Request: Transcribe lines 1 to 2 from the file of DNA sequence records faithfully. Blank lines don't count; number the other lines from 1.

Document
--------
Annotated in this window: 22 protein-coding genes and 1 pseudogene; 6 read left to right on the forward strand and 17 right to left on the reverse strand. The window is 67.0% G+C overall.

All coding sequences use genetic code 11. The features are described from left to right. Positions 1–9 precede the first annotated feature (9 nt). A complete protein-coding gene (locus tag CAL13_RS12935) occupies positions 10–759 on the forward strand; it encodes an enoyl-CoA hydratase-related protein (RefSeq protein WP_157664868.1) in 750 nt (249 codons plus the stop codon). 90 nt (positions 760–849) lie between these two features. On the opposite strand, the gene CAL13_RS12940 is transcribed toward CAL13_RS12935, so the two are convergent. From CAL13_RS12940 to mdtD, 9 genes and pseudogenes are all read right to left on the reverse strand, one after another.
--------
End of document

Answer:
Annotated in this window: 22 protein-coding genes and 1 pseudogene; 6 read left to right on the forward strand and 17 right to left on the reverse strand. The window is 67.0% G+C overall.

All coding sequences use genetic code 11. The features are described from left to right. Positions 1–9 precede the first annotated feature (9 nt). A complete protein-coding gene (locus tag CAL13_RS12935) occupies positions 10–759 on the forward strand; it encodes an enoyl-CoA hydratase-related protein (RefSeq protein WP_157664868.1) in 750 nt (249 codons plus the stop codon). 90 nt (positions 760–849) lie between these two features. On the opposite strand, the gene CAL13_RS12940 is transcribed toward CAL13_RS12935, so the two are convergent. From CAL13_RS12940 to mdtD, 9 genes and pseudogenes are all read right to left on the reverse strand, one after another.